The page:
For the record, I have and will always cherish my relationships with these former State Organization volunteers and leaders. For MAO to suggest as it did that I “refrain from any further contact or association” with such people was mare than presumptuous, but rather was inappropriately dismissive of the personal relationships I had made for myself. The first formal communication from MAO after terminating my state’s State Organization - made more than three months after - showed me how little respect or consideration MAO and its leadership had for me and other titleholders and contestants like me.
In retrospect, this entire experience showed me that I did not and still do not agree with MAO’s management of its personnel and program. I have made the difficult decision not to continue my support of the MAO program and to instead pursue exciting new opportunities with another program led and supported by people and volunteers I love and respect. The honor, commitment and loyalty that they have shown to me are values I want to reflect and reciprocate as my legacy.
Christine Electra Williamson”
On May 15, 2019, it was announced that Williamson would take the inaugural Miss Tennessee Volunteer 2018 title, an organization that is led by the former Miss Tennessee Organization leaders. On May 25, 2019, Williamson was crowned the inaugural Miss Tennessee Volunteer 2018 title and stated how grateful she was to help another young woman connect with her state the same way she did.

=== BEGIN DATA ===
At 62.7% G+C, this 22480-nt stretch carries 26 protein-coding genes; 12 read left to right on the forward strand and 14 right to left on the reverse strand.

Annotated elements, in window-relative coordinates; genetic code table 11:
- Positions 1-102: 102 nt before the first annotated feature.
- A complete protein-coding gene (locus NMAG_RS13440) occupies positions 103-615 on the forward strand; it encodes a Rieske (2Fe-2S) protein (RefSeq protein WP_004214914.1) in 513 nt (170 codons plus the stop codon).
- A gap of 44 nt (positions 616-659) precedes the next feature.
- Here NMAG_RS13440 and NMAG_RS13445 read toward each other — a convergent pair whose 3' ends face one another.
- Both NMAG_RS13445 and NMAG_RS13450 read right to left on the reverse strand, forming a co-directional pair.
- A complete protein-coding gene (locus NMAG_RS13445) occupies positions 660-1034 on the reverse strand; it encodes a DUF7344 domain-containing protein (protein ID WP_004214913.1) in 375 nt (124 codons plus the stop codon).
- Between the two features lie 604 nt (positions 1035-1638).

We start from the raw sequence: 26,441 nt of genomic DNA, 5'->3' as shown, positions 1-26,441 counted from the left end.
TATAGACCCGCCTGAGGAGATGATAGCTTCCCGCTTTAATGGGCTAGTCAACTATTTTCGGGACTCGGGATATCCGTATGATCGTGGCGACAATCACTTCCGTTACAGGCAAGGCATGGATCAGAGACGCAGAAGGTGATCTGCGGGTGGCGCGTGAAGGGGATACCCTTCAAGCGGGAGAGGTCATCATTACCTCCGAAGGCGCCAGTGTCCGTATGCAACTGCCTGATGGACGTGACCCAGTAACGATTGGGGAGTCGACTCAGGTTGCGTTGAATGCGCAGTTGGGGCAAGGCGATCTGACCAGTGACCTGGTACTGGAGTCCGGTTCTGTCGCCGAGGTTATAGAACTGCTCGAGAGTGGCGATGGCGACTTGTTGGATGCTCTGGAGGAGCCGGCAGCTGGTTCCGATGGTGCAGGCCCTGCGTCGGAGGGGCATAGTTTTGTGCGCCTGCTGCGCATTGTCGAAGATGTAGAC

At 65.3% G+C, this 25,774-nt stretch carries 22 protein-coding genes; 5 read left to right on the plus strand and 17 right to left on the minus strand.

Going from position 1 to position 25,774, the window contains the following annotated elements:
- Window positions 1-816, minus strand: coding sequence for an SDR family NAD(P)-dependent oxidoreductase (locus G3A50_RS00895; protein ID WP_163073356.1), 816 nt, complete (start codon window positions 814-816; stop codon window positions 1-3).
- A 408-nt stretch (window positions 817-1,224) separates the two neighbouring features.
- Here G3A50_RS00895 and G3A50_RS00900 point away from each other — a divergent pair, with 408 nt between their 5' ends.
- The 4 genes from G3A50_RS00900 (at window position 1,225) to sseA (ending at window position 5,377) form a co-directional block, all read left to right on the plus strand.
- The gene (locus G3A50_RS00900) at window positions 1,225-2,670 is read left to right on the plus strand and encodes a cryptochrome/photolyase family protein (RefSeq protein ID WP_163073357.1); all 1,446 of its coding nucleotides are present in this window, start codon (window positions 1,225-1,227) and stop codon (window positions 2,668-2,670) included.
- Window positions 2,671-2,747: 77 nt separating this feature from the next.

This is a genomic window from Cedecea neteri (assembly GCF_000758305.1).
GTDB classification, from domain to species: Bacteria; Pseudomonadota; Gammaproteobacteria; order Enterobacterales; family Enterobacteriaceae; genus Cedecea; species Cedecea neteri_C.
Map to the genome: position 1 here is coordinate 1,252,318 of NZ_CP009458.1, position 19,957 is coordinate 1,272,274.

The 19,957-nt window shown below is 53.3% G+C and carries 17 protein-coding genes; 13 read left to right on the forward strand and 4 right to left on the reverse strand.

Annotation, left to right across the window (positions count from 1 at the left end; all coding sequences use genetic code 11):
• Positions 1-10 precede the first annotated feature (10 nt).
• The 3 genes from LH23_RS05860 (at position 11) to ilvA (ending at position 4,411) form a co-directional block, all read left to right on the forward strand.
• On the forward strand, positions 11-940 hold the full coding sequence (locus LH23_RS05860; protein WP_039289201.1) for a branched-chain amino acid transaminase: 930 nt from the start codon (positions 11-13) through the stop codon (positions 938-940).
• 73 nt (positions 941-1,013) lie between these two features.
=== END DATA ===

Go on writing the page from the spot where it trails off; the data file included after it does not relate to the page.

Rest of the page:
On June 26, 2019, Williamson posted to her website about why she left MAO and addressed the contestants who may be on the fence about staying with MAO. She discussed her experience at the national Miss America competition as well as feeling like the organization was not concerned with her health or personal growth. When addressing contestants that are deciding whether to stay with the organization, she said,
"So to the girls deciding to compete in MAO or in Miss Tennessee Volunteer,
I can't tell you what is "right" for you to decide.
But here is what I can tell you-
(1) I have not heard from the Miss America Organization / its national leadership in any official form since February 19th.
(2) They (MAO) have not voiced concern for my well being, health, or how this stressful situation has impacted me, personally.
(3) The Miss Tennessee Volunteer Organization has always chosen to put me at the forefront of their decision making process and to use what is in my best interest as their guide for what to decide.
(4) the Miss Tennessee Volunteer organization has always had a vested interest in my health and well being and they have gone above and beyond to look out for my best interests at all times."
Read her full blog post here